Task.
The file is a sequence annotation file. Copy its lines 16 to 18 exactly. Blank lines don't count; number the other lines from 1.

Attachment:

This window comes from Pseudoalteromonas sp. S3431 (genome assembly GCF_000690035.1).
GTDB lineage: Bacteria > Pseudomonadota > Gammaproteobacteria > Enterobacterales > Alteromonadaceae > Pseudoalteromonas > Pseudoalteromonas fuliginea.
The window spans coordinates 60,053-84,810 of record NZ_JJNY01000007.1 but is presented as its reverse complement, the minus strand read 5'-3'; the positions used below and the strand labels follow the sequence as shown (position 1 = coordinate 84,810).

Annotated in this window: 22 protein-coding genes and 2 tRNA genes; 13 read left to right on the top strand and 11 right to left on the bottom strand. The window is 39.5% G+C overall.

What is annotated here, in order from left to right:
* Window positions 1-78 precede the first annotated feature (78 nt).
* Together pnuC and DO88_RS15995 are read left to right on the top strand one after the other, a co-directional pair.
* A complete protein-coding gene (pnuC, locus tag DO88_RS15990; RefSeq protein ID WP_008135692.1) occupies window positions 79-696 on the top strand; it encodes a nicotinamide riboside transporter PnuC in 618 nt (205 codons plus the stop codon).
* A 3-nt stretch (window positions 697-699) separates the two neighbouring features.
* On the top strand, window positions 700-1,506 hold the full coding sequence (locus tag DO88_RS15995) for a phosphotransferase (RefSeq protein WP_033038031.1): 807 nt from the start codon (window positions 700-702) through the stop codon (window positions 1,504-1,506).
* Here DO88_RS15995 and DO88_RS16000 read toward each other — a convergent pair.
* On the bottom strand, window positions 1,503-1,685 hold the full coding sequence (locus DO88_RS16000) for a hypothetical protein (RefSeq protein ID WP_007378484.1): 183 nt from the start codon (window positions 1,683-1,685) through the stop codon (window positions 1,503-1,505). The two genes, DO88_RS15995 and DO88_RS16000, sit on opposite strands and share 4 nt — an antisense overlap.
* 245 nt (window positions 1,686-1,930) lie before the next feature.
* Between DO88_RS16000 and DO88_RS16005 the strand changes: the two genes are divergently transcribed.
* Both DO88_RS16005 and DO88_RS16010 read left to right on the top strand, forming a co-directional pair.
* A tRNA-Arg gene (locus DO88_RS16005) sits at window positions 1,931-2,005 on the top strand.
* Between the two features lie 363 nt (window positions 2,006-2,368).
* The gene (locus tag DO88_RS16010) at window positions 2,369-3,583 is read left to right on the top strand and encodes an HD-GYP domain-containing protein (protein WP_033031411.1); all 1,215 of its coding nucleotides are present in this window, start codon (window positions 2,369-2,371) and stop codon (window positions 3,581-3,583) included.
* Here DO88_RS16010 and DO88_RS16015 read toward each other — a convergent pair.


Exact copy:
* A tRNA-Arg gene (locus DO88_RS16005) sits at window positions 1,931-2,005 on the top strand.
* Between the two features lie 363 nt (window positions 2,006-2,368).
* The gene (locus tag DO88_RS16010) at window positions 2,369-3,583 is read left to right on the top strand and encodes an HD-GYP domain-containing protein (protein WP_033031411.1); all 1,215 of its coding nucleotides are present in this window, start codon (window positions 2,369-2,371) and stop codon (window positions 3,581-3,583) included.